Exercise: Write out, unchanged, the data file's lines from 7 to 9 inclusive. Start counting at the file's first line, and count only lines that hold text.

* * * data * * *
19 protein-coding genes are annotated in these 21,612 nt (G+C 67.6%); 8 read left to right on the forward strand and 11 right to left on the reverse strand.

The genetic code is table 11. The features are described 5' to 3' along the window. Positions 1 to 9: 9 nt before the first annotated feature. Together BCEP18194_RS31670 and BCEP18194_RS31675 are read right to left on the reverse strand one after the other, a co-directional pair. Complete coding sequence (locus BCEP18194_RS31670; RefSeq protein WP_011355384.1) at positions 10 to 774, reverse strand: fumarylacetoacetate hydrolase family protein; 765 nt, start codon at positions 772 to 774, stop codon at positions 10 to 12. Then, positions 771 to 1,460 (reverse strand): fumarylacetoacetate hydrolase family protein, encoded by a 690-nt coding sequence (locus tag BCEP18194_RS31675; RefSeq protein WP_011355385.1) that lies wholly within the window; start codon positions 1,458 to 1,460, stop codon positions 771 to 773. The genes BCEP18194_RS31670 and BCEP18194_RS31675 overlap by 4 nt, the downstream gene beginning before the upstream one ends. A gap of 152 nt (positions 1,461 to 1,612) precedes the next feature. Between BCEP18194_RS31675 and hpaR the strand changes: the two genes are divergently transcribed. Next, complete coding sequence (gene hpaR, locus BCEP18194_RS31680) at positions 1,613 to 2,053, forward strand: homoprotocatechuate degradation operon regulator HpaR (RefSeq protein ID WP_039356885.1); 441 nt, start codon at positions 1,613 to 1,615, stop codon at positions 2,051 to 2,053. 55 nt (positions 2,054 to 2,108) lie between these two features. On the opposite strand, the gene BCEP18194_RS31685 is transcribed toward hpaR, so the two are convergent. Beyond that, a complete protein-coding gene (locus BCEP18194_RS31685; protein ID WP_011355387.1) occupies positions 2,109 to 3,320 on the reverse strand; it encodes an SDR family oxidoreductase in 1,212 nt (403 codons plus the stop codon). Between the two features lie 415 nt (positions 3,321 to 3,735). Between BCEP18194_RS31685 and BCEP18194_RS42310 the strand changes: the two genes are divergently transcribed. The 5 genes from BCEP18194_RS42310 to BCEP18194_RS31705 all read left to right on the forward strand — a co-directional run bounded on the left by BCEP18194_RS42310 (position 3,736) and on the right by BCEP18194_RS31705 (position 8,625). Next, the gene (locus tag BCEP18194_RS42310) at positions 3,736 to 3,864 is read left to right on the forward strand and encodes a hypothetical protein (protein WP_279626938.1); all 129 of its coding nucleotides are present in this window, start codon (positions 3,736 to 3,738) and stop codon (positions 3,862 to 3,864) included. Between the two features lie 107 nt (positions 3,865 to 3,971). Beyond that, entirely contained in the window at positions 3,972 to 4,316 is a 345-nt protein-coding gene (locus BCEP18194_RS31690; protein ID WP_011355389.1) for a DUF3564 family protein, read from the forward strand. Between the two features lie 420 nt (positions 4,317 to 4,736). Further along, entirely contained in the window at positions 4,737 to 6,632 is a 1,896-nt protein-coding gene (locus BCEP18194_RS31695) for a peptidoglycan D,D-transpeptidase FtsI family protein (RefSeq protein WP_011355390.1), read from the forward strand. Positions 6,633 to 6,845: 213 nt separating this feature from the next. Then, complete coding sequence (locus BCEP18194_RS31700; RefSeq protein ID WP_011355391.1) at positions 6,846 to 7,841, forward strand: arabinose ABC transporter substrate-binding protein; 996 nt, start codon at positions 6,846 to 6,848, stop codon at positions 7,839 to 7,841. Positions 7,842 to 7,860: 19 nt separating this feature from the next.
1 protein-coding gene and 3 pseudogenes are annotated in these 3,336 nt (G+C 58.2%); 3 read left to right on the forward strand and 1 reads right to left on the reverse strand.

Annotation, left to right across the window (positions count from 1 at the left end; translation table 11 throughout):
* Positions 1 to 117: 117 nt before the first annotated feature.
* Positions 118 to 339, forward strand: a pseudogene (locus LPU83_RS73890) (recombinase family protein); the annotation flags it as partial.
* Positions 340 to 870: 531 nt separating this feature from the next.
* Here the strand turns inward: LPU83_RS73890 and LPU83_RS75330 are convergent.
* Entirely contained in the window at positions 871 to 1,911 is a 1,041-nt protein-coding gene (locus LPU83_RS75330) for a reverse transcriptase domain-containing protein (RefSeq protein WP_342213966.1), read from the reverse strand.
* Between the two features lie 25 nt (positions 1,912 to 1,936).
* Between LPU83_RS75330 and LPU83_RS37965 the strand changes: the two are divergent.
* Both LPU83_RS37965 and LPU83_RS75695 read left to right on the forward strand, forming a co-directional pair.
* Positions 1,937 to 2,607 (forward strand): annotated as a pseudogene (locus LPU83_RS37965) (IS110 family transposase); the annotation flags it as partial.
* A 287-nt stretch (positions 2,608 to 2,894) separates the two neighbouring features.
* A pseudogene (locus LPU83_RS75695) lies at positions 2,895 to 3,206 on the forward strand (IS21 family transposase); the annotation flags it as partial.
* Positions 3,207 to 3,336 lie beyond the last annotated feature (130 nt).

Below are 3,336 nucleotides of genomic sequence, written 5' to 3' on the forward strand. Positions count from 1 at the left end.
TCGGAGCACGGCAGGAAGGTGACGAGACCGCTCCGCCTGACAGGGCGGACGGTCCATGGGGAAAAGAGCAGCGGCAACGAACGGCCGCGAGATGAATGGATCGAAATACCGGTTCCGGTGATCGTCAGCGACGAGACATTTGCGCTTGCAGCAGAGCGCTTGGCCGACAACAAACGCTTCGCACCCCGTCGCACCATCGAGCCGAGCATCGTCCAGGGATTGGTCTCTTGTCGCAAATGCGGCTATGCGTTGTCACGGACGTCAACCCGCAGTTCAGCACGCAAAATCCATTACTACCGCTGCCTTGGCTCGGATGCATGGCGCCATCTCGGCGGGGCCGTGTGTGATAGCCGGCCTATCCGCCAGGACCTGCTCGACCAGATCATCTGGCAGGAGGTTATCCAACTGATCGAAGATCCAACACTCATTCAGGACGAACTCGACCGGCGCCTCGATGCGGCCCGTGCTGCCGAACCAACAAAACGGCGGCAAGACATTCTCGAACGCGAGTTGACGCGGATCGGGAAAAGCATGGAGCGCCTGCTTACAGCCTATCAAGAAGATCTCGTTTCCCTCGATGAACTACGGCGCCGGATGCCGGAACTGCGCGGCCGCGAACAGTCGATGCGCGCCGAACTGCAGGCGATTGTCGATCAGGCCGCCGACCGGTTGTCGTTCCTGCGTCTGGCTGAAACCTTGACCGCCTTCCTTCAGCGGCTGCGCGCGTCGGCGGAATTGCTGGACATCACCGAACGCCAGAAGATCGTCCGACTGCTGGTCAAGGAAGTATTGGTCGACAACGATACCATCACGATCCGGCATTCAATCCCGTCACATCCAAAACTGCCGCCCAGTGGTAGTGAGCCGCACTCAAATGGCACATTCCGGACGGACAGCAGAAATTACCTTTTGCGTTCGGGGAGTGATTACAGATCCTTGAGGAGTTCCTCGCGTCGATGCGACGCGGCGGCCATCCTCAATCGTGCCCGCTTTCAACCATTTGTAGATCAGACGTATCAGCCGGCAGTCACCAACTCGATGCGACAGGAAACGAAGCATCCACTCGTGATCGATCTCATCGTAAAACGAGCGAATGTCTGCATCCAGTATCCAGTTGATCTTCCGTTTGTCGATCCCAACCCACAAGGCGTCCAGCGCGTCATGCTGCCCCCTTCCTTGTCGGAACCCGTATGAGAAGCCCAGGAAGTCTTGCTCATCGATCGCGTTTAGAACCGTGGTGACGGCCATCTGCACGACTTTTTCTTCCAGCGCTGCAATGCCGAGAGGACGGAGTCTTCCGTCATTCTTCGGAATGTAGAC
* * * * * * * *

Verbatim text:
* Positions 340 to 870: 531 nt separating this feature from the next.
* Here the strand turns inward: LPU83_RS73890 and LPU83_RS75330 are convergent.
* Entirely contained in the window at positions 871 to 1,911 is a 1,041-nt protein-coding gene (locus LPU83_RS75330) for a reverse transcriptase domain-containing protein (RefSeq protein WP_342213966.1), read from the reverse strand.